Lecture 9-bio pH-2

Lecture 9-bio pH-2 - Chemistry 271, Fall 2009 General...

Info iconThis preview shows pages 1–6. Sign up to view the full content.

View Full Document Right Arrow Icon
Chemistry 271, Fall 2009 General Chemistry and Energetics Lecture #9: Biological Applications of H-H, Buffers, Linkage - Part 2 September 30, 2009 Jason D. Kahn Dept. of Chemistry and Biochemistry [email protected]
Background image of page 1

Info iconThis preview has intentionally blurred sections. Sign up to view the full version.

View Full DocumentRight Arrow Icon
Lecture 9: Bio-pH, Chemistry 271, Fall 2009, Jason Kahn Slide 2 Course Mechanics SmartWork Assignment was due Monday. About 20 of you have not done the SmartWork. This is dumb. Quiz in discussion this week (15 pts). Last year’s exam is posted to ELMS: the exam was later, not all of it will be covered this year. There is a 2007 exam on my own web page, linked to ELMS. Review session Thursday, October 1, 7:30-9:00 p.m., Chemistry 1402. Exam I (100 pts), October 5, 2009. Calculators, no other aids. DSS students please email re arrangements.
Background image of page 2
Lecture 9: Bio-pH, Chemistry 271, Fall 2009, Jason Kahn Slide 3 pKa’s Depend on Environment The pKa of a side chain in a folded protein can be very different (often up to ±3) from the pKa of the free amino acid or the side chain in an unfolded protein. Why? A folded protein is hydrophobic (oily) on the inside. We refer to this as a “low dielectric ( ε ) environment” It is energetically expensive to bury charge in a hydrophobic environment (does salt dissolve in oil?). This tends to raise the pKa’s of D,E and lower the pKa’s of K,R. Also, these residues tend not to be found alone inside a protein. If charged residues are located near each other, they can interact to stabilize each others’ charges. So, if we have an Asp- Lys contact, typically the Asp pKa will be lower and the Lys pKa will be higher than in free solution: the position of the equilibrium below lies strongly to the right: Asp-COOH + Lys-NH 2 ---> Asp-COO - + Lys-NH 3 +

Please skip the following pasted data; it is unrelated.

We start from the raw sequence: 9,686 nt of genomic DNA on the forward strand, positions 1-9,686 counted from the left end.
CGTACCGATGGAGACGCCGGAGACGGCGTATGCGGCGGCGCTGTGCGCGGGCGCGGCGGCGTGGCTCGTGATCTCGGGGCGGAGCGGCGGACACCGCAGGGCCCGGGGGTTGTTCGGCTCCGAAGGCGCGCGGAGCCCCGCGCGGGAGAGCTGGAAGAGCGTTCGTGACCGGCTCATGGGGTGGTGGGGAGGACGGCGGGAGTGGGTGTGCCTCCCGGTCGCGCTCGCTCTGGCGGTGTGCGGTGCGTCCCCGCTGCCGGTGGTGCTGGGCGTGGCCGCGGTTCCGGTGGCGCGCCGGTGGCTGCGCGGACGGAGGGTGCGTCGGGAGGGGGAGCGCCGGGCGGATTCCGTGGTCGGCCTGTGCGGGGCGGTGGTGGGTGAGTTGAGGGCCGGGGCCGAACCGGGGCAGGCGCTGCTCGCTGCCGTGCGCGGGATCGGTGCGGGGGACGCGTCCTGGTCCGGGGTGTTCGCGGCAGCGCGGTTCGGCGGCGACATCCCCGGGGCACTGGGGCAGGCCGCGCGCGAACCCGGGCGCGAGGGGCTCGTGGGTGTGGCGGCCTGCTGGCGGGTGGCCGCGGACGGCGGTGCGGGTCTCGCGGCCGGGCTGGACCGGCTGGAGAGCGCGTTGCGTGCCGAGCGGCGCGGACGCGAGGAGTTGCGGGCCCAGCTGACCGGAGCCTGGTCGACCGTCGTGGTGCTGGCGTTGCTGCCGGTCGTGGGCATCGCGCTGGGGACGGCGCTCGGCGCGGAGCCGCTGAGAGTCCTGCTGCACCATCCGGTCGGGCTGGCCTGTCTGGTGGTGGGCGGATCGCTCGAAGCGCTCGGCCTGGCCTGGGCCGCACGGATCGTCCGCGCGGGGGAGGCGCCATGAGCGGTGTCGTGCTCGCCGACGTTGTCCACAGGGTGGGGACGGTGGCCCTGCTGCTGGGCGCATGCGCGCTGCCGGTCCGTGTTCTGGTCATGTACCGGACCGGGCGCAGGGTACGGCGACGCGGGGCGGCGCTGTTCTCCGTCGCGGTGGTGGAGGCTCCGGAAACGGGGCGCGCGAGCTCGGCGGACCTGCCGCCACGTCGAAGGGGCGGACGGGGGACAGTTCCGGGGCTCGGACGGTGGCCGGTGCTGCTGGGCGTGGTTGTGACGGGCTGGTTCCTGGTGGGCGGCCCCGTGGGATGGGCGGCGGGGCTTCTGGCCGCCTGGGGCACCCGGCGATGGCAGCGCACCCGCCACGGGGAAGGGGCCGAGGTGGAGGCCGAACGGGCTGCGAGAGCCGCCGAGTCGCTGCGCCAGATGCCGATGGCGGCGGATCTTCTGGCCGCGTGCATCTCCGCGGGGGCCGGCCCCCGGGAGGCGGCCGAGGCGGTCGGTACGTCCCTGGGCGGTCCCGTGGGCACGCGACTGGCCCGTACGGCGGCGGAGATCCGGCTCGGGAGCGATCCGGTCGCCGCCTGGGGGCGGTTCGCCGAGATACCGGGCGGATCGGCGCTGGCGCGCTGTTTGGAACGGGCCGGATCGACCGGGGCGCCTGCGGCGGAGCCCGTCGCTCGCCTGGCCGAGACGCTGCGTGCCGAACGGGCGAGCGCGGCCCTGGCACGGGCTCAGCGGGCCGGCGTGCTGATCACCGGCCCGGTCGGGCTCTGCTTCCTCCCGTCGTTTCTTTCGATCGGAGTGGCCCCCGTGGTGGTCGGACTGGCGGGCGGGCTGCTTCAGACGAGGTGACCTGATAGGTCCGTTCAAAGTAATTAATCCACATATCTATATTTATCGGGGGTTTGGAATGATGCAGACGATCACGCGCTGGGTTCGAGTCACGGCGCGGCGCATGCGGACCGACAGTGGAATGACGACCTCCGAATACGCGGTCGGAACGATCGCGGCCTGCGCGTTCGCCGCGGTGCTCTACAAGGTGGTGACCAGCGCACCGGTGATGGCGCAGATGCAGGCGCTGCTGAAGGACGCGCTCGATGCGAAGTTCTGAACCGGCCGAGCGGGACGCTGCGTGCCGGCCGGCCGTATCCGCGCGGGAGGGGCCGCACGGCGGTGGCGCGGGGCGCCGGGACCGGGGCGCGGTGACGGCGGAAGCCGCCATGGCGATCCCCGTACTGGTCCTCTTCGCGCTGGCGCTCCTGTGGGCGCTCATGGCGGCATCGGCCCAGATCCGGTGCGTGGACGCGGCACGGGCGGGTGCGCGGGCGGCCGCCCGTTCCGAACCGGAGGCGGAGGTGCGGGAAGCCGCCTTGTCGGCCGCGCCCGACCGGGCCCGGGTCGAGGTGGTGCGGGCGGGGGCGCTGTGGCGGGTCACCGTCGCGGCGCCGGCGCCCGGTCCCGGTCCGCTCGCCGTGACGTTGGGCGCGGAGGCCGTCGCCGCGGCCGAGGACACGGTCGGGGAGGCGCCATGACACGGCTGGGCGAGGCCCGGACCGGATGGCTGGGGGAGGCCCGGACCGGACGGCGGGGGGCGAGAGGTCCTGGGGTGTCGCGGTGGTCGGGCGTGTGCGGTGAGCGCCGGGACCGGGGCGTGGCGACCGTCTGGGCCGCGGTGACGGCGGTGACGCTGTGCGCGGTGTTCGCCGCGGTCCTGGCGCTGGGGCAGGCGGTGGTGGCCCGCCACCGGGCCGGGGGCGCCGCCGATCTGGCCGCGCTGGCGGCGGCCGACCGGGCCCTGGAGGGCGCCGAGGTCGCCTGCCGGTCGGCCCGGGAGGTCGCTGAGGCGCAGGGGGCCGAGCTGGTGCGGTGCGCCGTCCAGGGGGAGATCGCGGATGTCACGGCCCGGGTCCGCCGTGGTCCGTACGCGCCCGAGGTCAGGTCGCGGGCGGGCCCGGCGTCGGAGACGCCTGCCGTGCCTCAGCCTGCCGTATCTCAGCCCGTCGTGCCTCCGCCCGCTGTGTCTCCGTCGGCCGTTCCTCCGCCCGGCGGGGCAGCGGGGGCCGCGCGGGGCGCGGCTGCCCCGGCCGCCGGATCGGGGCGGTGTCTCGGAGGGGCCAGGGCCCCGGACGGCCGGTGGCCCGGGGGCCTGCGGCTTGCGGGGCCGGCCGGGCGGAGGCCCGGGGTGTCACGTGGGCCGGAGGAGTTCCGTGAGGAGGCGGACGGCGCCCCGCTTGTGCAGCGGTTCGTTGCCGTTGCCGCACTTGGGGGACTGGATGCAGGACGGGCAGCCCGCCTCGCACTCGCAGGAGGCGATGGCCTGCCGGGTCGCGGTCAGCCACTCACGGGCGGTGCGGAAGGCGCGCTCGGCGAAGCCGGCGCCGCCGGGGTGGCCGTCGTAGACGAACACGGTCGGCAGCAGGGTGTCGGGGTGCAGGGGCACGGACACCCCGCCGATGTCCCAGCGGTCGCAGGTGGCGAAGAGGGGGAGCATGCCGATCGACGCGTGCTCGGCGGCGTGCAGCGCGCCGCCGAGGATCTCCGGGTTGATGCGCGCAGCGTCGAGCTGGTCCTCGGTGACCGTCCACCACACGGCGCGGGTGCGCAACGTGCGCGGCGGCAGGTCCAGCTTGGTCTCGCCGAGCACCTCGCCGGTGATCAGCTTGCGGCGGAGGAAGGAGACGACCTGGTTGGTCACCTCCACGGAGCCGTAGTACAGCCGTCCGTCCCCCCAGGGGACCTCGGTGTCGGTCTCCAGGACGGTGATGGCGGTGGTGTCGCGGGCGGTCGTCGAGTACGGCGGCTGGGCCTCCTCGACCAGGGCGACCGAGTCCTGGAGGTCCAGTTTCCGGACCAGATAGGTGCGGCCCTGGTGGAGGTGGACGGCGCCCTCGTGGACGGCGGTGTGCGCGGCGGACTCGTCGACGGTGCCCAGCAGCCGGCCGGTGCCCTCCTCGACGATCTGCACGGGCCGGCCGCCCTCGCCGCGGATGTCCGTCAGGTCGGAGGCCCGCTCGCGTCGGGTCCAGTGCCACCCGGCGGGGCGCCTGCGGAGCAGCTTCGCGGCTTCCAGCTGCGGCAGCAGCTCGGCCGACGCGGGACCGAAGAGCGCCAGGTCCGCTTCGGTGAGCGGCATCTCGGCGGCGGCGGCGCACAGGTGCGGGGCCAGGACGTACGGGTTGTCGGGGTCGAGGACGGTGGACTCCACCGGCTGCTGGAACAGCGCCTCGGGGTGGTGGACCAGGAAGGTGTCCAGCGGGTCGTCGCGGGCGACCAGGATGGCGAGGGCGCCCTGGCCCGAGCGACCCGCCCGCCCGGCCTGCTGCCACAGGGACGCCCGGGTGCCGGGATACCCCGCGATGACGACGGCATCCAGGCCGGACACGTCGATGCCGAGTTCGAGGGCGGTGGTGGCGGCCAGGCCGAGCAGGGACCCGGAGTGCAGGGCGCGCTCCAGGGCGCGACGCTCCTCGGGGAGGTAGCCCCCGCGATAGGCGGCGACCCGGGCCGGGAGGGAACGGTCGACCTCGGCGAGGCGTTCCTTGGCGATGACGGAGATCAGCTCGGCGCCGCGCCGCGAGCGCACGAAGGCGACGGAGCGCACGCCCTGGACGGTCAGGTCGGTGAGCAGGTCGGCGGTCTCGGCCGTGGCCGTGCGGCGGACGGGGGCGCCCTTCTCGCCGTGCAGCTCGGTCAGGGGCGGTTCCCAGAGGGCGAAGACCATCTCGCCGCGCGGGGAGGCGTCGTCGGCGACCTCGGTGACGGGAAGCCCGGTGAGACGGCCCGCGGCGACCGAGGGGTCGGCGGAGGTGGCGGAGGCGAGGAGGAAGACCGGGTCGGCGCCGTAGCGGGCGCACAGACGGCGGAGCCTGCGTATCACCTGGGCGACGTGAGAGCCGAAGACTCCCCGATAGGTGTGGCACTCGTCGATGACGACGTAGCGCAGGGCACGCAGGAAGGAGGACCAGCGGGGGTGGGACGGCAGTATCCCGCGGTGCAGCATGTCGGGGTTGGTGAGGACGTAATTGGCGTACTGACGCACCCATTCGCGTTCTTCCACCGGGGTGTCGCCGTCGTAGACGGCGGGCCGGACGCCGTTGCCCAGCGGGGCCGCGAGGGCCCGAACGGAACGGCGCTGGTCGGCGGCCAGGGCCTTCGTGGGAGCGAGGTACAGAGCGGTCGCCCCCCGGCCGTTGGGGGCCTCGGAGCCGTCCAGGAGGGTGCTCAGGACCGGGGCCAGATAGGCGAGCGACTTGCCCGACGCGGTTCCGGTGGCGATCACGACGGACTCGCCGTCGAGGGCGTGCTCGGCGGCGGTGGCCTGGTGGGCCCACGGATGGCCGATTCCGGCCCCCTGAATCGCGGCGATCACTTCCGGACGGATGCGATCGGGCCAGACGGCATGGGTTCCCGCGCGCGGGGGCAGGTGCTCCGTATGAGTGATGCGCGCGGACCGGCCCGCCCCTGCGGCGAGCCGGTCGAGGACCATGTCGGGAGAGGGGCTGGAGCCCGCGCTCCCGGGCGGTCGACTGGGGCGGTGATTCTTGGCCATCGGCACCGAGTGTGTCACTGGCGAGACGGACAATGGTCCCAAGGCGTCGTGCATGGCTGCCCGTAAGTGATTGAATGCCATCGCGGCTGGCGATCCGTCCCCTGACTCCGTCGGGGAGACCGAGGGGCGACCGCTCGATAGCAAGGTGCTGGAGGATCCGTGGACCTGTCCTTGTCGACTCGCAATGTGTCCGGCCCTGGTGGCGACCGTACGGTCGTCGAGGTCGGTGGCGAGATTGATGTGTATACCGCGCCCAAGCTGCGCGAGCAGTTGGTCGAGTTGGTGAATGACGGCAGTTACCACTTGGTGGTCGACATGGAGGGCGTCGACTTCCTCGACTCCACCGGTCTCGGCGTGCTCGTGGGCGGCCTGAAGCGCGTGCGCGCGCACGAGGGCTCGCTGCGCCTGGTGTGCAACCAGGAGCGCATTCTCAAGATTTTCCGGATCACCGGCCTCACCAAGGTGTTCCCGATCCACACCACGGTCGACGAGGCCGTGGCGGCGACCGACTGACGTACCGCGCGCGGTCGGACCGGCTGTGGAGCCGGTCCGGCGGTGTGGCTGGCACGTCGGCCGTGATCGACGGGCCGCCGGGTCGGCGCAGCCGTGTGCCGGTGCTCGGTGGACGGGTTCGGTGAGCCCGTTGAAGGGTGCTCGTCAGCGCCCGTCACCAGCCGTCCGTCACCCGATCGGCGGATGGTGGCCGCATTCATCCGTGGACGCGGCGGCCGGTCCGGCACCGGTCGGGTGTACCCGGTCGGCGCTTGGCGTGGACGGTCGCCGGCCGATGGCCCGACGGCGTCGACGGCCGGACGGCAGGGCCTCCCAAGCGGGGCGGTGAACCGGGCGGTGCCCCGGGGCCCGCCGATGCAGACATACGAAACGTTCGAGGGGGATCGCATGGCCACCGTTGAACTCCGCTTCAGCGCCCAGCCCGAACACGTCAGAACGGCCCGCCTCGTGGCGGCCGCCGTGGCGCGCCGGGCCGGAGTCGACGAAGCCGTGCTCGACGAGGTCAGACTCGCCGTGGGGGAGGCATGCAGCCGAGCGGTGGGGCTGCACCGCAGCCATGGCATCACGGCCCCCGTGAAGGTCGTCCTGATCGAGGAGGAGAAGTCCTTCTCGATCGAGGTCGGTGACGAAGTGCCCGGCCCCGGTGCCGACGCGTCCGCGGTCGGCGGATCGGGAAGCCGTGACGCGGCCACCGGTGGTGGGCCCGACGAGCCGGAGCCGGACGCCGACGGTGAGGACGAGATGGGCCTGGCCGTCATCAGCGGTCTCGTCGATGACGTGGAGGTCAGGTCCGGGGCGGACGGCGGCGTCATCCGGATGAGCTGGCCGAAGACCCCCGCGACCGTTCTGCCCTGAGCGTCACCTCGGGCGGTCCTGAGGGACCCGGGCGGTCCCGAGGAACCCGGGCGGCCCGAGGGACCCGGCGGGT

Background image of page 3

Info iconThis preview has intentionally blurred sections. Sign up to view the full version.

View Full DocumentRight Arrow Icon
Lecture 9: Bio-pH, Chemistry 271, Fall 2009, Jason Kahn Slide 4 The same thing in a picture: Typical possible pKa’s: 1. 7 (high) -- it’s 50:50 HA:A - 2. 7 (low) -- it’s 50:50 BH + :B 3. 3 (low) 4. 8 (high) 5. 9 (~ free aa) 6. 4.5 (~ free) The picture shows an ordered, folded protein
Background image of page 4
Lecture 9: Bio-pH, Chemistry 271, Fall 2009, Jason Kahn Slide 5 Linkage between protonation and folding We’ve claimed that an unpaired charge is “unhappy” buried in a protein, and that therefore the pKa of the residue changes. The same residue in an unfolded protein has a normal pK a . Consider a buried Asp with a pK a of 7.5 (vs. normal pK a of 4). What does LeChatelier tell us about the stability of the protein, for example at pH 6? Here is is the scheme: [F-Asp-COOH] <-> [U-Asp-COOH] <--> [U-Asp-COO - ] + H + (F = Folded protein, U = unfolded protein) The right-hand equilibrium (deprotonation of Asp-COOH) is a stress on the system that pulls the first equilibrium to the right: The protein is more likely to unfold than it would if the Asp were
Background image of page 5

Info iconThis preview has intentionally blurred sections. Sign up to view the full version.

View Full DocumentRight Arrow Icon
Image of page 6
This is the end of the preview. Sign up to access the rest of the document.

This note was uploaded on 01/24/2011 for the course CHEM 271 taught by Professor Staff during the Spring '08 term at Maryland.

Page1 / 23

Lecture 9-bio pH-2 - Chemistry 271, Fall 2009 General...

This preview shows document pages 1 - 6. Sign up to view the full document.

View Full Document Right Arrow Icon
Ask a homework question - tutors are online